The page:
Most cities have their own quirks; things that non-locals or visitors do not understand or expect upon arriving in that respective city. This could be anything from etiquette at bars, local cuisine, or vernacular. All of those things, along with countless other social habits, help form the identity of a city.
New Orleans is no different, except for the fact all of the above mentioned traits in our city are exaggerated. Our drinks, food, etiquette, and especially our vernacular stick out from anyplace else in America. That is why New Orleans is considered the most western European city and the farthest north Caribbean island. There could be a glossary of slang New Orleanians use for every season of the year or just the name of the streets but this list is going to try to cover the basics.
[gdlr_quote align=”center” ]Where Y’at,” meaning “Where are you?” or “what’s up?”***[/gdlr_quote]
Yat: This is the name for a common dialect in New Orleans. This is not Dennis Quaid’s accent in The Big Easy (1986), but sounds like a mix of a Jersey City and Gulf South vernacular. A lot of other words on the list will be a product of this dialect, and is a result of the New Orleans Port being a hub for European, African and Caribbean immigration.
***The phrase “y’at” can be heard in our eponomous phrase “Where Y’at,” meaning “Where are you?” or “what’s up?”***
Shotgun: A single story house, usually divided into two separate living spaces where there is a long, single hallway running through the entire house. If you hear someone bringing up a “shotgun”, it is most likely regarding a house, not a weapon.
Fixin to: About to do something.
___ n’em: This can be used like, “my mom n’em” or “my boy n’em”, and the “n’em” just means them. So, “my mom and them” would be the proper translation, and etc. Its simple slang, but when spoken fast it can be hard to understand.
Awrite: This is normally a more friendly and energized way of saying “good” or “it’s all good”, or “okay”.
Pass by: “I’ll pass by on my way to work” is how I usually use this slang. It just means stop by or roll through to visit someone or someplace.
Dressed: Lettuce, tomatoes, pickles, mayonnaise. The only way to eat a po’boy.
Ax: Ask. I do not really know why this is so popular in New Orleans, but I hear people say “ax” more than “ask” on a regular basis.
Be sure to remember that North, South, East and West are not as commonly used in New Orleans as in other places. People use Uptown, Downtown, Riverside and Lakeside. New Orleans is not that big of a city, so once you get your bearings, these terms make more sense.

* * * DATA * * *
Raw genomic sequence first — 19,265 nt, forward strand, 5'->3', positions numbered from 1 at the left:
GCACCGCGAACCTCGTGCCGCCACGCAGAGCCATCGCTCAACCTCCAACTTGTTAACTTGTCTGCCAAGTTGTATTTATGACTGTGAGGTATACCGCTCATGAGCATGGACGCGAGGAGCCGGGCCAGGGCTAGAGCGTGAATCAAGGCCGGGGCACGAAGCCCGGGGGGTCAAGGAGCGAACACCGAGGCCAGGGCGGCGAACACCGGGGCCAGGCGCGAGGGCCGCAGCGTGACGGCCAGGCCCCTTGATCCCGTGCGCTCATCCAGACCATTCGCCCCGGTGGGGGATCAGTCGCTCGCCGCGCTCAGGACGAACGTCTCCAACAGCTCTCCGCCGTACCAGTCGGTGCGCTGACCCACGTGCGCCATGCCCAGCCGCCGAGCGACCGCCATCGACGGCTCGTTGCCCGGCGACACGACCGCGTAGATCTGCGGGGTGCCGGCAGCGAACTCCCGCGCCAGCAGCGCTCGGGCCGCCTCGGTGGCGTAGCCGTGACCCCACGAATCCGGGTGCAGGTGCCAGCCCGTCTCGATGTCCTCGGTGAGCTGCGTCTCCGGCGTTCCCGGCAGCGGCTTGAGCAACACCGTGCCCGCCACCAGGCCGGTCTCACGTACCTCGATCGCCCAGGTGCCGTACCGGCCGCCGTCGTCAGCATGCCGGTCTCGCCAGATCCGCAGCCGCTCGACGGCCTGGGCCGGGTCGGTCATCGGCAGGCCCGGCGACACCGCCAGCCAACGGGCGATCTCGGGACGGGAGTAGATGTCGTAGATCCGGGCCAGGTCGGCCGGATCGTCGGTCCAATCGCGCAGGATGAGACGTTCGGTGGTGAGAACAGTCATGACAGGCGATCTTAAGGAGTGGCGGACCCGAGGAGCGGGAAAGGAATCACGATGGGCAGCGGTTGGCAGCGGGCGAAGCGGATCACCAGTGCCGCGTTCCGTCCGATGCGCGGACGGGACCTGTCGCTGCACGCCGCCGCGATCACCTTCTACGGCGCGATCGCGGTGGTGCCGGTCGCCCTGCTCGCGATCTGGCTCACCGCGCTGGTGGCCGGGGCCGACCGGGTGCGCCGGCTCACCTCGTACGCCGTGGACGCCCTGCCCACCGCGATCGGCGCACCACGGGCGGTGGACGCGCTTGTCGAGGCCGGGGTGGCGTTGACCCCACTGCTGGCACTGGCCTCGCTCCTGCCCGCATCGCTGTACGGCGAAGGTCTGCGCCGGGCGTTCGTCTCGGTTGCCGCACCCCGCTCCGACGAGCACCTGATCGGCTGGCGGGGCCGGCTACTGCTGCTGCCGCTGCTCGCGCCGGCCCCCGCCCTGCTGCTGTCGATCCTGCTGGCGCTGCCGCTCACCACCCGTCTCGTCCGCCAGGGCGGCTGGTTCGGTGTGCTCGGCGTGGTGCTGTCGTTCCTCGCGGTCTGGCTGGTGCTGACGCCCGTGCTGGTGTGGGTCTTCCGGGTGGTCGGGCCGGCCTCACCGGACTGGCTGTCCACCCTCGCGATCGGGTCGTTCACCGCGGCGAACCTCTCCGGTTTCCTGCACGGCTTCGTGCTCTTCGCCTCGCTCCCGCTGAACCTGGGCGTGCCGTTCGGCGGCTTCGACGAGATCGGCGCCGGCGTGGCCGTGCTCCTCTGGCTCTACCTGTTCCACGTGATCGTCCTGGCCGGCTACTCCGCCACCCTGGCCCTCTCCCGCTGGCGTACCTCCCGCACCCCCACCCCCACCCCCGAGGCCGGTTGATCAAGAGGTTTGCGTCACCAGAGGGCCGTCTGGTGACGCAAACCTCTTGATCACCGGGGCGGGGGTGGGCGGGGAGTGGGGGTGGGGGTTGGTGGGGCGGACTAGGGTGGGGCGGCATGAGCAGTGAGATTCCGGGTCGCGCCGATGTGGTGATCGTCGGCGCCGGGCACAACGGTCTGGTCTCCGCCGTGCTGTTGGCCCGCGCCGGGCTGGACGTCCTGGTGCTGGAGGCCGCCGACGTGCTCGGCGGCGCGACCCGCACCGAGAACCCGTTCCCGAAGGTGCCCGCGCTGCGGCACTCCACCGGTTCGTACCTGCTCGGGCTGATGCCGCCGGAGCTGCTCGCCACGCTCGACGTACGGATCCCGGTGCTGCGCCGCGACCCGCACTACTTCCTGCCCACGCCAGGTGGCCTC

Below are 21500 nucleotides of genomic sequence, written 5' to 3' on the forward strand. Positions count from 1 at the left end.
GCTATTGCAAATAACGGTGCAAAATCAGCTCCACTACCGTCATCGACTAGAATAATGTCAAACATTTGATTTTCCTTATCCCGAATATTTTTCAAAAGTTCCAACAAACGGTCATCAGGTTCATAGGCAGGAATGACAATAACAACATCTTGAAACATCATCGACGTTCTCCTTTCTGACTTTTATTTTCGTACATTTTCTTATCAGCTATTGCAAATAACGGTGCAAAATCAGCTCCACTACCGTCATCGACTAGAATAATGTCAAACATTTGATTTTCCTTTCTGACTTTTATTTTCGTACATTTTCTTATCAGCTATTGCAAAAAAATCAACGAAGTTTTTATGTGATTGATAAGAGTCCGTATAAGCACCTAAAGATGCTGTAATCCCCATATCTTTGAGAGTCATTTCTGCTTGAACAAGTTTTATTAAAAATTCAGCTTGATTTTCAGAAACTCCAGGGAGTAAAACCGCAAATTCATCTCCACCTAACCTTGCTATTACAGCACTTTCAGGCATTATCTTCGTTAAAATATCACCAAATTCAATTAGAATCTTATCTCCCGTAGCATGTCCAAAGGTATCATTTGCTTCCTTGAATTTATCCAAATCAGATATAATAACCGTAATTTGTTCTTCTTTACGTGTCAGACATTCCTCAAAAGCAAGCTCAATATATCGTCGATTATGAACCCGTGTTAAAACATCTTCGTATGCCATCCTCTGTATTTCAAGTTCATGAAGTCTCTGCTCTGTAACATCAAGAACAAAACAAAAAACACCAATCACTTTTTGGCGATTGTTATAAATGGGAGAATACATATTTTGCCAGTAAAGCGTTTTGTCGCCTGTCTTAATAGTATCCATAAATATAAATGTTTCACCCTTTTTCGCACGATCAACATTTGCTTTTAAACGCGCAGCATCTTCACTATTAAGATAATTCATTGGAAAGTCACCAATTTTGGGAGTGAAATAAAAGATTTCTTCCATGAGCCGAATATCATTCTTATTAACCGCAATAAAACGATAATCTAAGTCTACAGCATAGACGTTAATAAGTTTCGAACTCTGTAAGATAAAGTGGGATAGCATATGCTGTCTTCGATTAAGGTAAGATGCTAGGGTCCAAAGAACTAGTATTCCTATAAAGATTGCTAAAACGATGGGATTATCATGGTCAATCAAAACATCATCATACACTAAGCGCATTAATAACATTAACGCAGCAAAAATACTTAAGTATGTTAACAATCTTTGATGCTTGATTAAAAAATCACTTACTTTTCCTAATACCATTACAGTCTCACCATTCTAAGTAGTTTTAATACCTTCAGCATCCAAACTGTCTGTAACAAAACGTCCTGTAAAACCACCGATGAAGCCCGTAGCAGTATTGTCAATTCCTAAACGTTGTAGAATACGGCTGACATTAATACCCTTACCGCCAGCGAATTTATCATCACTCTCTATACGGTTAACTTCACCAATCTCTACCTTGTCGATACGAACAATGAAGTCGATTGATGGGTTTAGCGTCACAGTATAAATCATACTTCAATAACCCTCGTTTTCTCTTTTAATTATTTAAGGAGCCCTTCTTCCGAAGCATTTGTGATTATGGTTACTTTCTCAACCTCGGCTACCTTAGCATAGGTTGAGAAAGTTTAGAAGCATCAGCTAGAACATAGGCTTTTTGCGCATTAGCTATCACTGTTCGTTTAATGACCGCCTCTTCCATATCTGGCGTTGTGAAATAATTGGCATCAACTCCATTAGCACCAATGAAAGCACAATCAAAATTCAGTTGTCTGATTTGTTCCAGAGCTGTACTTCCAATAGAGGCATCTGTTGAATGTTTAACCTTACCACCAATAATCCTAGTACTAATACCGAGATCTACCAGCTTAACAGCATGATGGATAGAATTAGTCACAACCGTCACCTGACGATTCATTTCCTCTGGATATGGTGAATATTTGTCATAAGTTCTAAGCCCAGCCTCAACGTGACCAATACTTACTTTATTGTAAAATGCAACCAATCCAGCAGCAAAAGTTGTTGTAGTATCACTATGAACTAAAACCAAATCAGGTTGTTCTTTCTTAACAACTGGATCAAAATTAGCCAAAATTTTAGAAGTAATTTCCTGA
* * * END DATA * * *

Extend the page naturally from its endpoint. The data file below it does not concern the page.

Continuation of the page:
Bacakatown: The area of New Orleans from the River to North Claiborne. You have to go to the Bywater, 6th or 7th wards to hear this most of the time.
Best Bank: If you here someone say this, they are from the West Bank and either just met someone else from the West Bank, so naturally they have to talk about being from the West Bank or are trying to convince someone from Orleans or Jefferson Parish that the West Bank is better.
Metairie: Metairie (pronounced Met-tree or Met-a-ree) is a suburb of New Orleans, and is where most of the Greater New Orleans’ population lives.
Neutral Ground: To anyone not from New Orleans, it is basically a median. Especially the grassy strips running down the middle of St. Charles Avenue or the streetcar lines running through Mid-City. Do not call these areas anything else besides the neutral ground.
Parish: Every other state has counties; in Louisiana we call them parishes. Pretty easy.
Commonly Misused Terms
Cajun: Not everyone in New Orleans is Cajun. In fact, New Orleans is relatively far away from the hardcore Cajun country in Louisiana. The French Acadians who settled in Louisiana brought a lot of unique culture to all of South Louisiana, such as zydeco, cuisine and French culture unique from the French-Europeans but do not describe everything in New Orleans as Cajun. Many “Cajun” things in New Orleans are set up that way for tourists.
Creole: Creole and Cajun are not interchangeable terms. Both have unique heritages and complex backgrounds. The term “Creole” in New Orleans started out as a way to distinguish where slaves were born, but as Spanish, French, African and Caribbean influences intermingled, the term became symbolic of a city that embraced the many different cultures existing in the city. Although French language and cuisine is often the most closely related to something that is labeled “Creole”, it is important to remember this term embodies many cultures or racial and ethnic heritages.
N’awlins: Nobody says this and you will never hear a local say this…don’t say this.
The first sign that you are a tourist is if you pronounce New Orleans as N’awlins. Locals actually pronounce the city name as New Awlins. People from other cities hear N’awlins because of the way locals drag out and connect their words. Most locals actually hate hearing people say N’awlins or New Or-Leans.[gdlr_space height=”40px”]